And defend us it must. Over the past three years, it has become absolutely clear that any thought we might have had that the establishment of the State of Israel would be the death knell of millennia of anti-Semitism was misplaced. Two thousand years of Christian Judeophobia and 1400 years of Muslim hatred did not dissipate in 1948. We see this in the daily libels against Israel in the European press and at the UN General Assembly. And we see it in the constant incitement to the annihilation of the Jewish people throughout the Arab and Islamic worlds. The fact is inescapable: Anti-Semitism remains one of the most potent forces in the world today.

 

Whether he knows it or not, Beilin serves anti-Semites in Europe and the Arab world as a fig leaf. It is he who allows them to advance their anti-Israel agenda with immunity. And this is nowhere as important as in the US. It is in Washington, where traditions of anti-Semitism never took firm root, where Beilin and his colleagues seek to advance their aims. And they are succeeding.

 

Within the administration, Beilin is being received by the State Department and – more remarkably – by Deputy Secretary of Defense Paul Wolfowitz.

 

Then there are the Democrats. With next year's presidential election before them, US Senators such as Diane Feinstein and Frank Lautenberg and US Congressmen such as Rahm Emmanuel and Darryl Issa are seeking to turn the Geneva initiative into their party's official Middle East agenda.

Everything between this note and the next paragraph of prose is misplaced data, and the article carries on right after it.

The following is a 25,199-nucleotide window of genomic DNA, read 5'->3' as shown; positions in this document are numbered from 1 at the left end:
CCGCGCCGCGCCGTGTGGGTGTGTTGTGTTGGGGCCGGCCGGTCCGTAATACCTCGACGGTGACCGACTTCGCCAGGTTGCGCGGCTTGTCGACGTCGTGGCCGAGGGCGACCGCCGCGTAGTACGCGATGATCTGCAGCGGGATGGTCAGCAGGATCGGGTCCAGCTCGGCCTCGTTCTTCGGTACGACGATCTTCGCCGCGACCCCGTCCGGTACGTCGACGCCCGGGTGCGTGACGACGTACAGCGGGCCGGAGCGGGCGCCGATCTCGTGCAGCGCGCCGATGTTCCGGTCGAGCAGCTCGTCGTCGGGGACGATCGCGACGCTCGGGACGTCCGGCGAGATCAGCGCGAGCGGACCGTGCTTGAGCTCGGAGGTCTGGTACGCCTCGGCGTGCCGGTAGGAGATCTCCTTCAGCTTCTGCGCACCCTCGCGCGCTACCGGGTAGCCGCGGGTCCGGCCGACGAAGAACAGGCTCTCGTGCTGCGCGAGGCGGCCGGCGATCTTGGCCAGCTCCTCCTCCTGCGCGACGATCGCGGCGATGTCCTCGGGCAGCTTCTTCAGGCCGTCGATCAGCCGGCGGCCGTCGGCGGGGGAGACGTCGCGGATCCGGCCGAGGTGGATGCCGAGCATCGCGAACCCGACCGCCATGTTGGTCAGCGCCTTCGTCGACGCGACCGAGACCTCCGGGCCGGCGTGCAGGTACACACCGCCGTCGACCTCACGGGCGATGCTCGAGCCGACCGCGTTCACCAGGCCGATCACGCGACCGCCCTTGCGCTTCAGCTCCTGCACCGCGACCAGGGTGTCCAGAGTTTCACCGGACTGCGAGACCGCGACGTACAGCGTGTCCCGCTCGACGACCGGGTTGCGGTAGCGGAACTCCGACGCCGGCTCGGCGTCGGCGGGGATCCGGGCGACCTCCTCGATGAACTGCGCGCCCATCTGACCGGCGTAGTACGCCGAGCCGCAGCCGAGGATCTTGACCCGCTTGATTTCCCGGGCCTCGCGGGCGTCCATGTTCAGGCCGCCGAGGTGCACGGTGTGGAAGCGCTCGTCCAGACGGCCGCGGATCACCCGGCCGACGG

In other words, they are using the fig leaf of Beilin to adopt one of the most anti-Israel documents in recent memory into their ostensibly pro-Israel party platform.

 

As the surge of anti-Semitism in what was until recently considered civilized Europe shows, much has not changed since 1948. Now, as then, there are millions of people who believe that their interests are advanced by anti-Semitism. Now, as then, Jews are under attack not because of anything that they have done, but because they exist.

 

But at the same time, something did fundamentally change 55 years ago. We Jews are no longer powerless. We have our government now to defend us. By setting the record straight on who speaks for the Jews, and by going on the offensive against our enemies, our leadership can protect us and strengthen our fellow Jews under attack in Europe.

 

Yossi Beilin may speak for Europe. He does not speak for Israel. It is past time for those who do to make themselves heard.

 

Originally published in The Jerusalem Post.